Friday, February 25, 2005

Integrated township to come up at Whitefield

How will such expensive housing decongest the city?

Integrated township could show the way
The Times of India

Bangalore: In scale, size and concept, this is an absolute first for Bangalore. And it could be the beginning of a trend that some see as a way to decongest the city.

The Prestige Group, in association with D.K. Audikesavulu, member of Parliament and managing director of Chaitanya Properties, announced on Thursday the launch of what will be Bangalore’s first integrated township. The Rs 1,500-crore project will come up on the 105-acre Shantiniketan property in Whitefield owned by Audikesavulu. It will boast of a trade centre on the lines of the World Trade Centre and have over 3 million sqft of office and commercial space, more than what the ITPL currently has. It will have close to 3,000 apartments spread over 24 high-rise towers, a Forum mall with a five-screen multiplex, and a world-class convention centre.

The complex will also have the 5-star Radisson hotel, with 350 rooms and service apartments. The planning and design of the project has been done by RSP Architects Planners & Engineers, the group that did the planning and design for ITPL.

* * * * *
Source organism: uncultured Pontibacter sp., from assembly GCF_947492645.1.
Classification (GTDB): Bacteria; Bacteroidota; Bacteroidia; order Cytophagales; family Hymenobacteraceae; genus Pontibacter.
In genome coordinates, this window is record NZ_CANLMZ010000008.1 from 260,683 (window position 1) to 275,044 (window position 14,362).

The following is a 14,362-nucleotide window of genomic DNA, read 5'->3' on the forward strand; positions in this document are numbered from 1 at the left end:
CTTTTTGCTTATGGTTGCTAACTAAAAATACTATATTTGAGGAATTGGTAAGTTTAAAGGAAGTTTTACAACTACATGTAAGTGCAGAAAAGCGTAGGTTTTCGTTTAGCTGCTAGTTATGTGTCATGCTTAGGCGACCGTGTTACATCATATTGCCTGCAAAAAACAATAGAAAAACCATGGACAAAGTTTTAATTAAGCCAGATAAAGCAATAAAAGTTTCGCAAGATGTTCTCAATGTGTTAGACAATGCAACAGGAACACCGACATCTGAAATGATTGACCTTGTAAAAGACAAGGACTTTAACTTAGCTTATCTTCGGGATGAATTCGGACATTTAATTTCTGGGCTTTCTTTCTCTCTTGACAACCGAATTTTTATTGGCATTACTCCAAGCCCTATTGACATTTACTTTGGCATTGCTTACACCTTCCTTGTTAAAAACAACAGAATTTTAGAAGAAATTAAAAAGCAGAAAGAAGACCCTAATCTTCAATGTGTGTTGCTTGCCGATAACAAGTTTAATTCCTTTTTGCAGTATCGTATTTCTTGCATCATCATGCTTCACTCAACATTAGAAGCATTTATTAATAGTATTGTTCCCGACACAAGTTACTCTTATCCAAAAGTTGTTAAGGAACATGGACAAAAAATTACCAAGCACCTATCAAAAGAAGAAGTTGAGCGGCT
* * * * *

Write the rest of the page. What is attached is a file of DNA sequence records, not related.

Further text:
“We will complete the project by April 2008,” Irfan Razack, chairman and MD of Prestige Estates Projects, said. “It will be a fully integrated, ultra-modern township.” Audikesavulu had tried to develop this property in association with Unitech Ltd six years ago, but a crash in the property market soon after compelled a postponement of the venture.

Some half-a-dozen or more integrated township projects for Bangalore are said to be in various stages of planning. Shriram Properties and Sri Lanka-based Ceylinco Consolidated recently formed a joint venture which said it plans to set up an integrated township on the Old
Madras Road in an area of over 100 acres.

With foreign investment allowed in large integrated townships, foreign developers too are seen to be getting interested in such projects. Some urban planners see such projects bringing benefits in terms of encouraging people to stay away from the city centre and thereby decongesting it.


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